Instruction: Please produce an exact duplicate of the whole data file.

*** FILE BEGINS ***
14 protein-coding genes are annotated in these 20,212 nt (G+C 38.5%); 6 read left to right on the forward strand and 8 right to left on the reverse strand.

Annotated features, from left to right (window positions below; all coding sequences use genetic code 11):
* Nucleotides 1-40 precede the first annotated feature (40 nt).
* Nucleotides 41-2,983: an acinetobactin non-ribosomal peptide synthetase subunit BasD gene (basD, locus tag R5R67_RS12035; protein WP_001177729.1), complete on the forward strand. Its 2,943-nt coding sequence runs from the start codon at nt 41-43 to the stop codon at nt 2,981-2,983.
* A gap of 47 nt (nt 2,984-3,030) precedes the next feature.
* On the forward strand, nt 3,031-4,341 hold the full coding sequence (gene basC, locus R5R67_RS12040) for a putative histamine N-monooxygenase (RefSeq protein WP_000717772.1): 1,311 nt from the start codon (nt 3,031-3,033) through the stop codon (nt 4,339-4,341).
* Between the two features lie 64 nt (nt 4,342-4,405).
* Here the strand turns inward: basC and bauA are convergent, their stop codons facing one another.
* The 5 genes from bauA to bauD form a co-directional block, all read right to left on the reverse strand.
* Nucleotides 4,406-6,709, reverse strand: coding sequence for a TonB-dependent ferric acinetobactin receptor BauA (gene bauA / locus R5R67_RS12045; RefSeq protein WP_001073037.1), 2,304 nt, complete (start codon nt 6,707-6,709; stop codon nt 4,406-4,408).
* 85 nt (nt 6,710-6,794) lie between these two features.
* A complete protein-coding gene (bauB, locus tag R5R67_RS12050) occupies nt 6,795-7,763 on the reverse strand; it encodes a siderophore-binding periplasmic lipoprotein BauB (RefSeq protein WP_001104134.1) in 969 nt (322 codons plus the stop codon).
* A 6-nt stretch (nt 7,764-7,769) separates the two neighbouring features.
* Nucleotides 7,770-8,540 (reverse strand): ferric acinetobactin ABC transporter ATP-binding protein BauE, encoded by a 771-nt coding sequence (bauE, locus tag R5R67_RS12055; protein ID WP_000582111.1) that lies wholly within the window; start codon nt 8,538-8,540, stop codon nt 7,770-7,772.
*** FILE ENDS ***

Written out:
14 protein-coding genes are annotated in these 20,212 nt (G+C 38.5%); 6 read left to right on the forward strand and 8 right to left on the reverse strand.

Annotated features, from left to right (window positions below; all coding sequences use genetic code 11):
* Nucleotides 1-40 precede the first annotated feature (40 nt).
* Nucleotides 41-2,983: an acinetobactin non-ribosomal peptide synthetase subunit BasD gene (basD, locus tag R5R67_RS12035; protein WP_001177729.1), complete on the forward strand. Its 2,943-nt coding sequence runs from the start codon at nt 41-43 to the stop codon at nt 2,981-2,983.
* A gap of 47 nt (nt 2,984-3,030) precedes the next feature.
* On the forward strand, nt 3,031-4,341 hold the full coding sequence (gene basC, locus R5R67_RS12040) for a putative histamine N-monooxygenase (RefSeq protein WP_000717772.1): 1,311 nt from the start codon (nt 3,031-3,033) through the stop codon (nt 4,339-4,341).
* Between the two features lie 64 nt (nt 4,342-4,405).
* Here the strand turns inward: basC and bauA are convergent, their stop codons facing one another.
* The 5 genes from bauA to bauD form a co-directional block, all read right to left on the reverse strand.
* Nucleotides 4,406-6,709, reverse strand: coding sequence for a TonB-dependent ferric acinetobactin receptor BauA (gene bauA / locus R5R67_RS12045; RefSeq protein WP_001073037.1), 2,304 nt, complete (start codon nt 6,707-6,709; stop codon nt 4,406-4,408).
* 85 nt (nt 6,710-6,794) lie between these two features.
* A complete protein-coding gene (bauB, locus tag R5R67_RS12050) occupies nt 6,795-7,763 on the reverse strand; it encodes a siderophore-binding periplasmic lipoprotein BauB (RefSeq protein WP_001104134.1) in 969 nt (322 codons plus the stop codon).
* A 6-nt stretch (nt 7,764-7,769) separates the two neighbouring features.
* Nucleotides 7,770-8,540 (reverse strand): ferric acinetobactin ABC transporter ATP-binding protein BauE, encoded by a 771-nt coding sequence (bauE, locus tag R5R67_RS12055; protein ID WP_000582111.1) that lies wholly within the window; start codon nt 8,538-8,540, stop codon nt 7,770-7,772.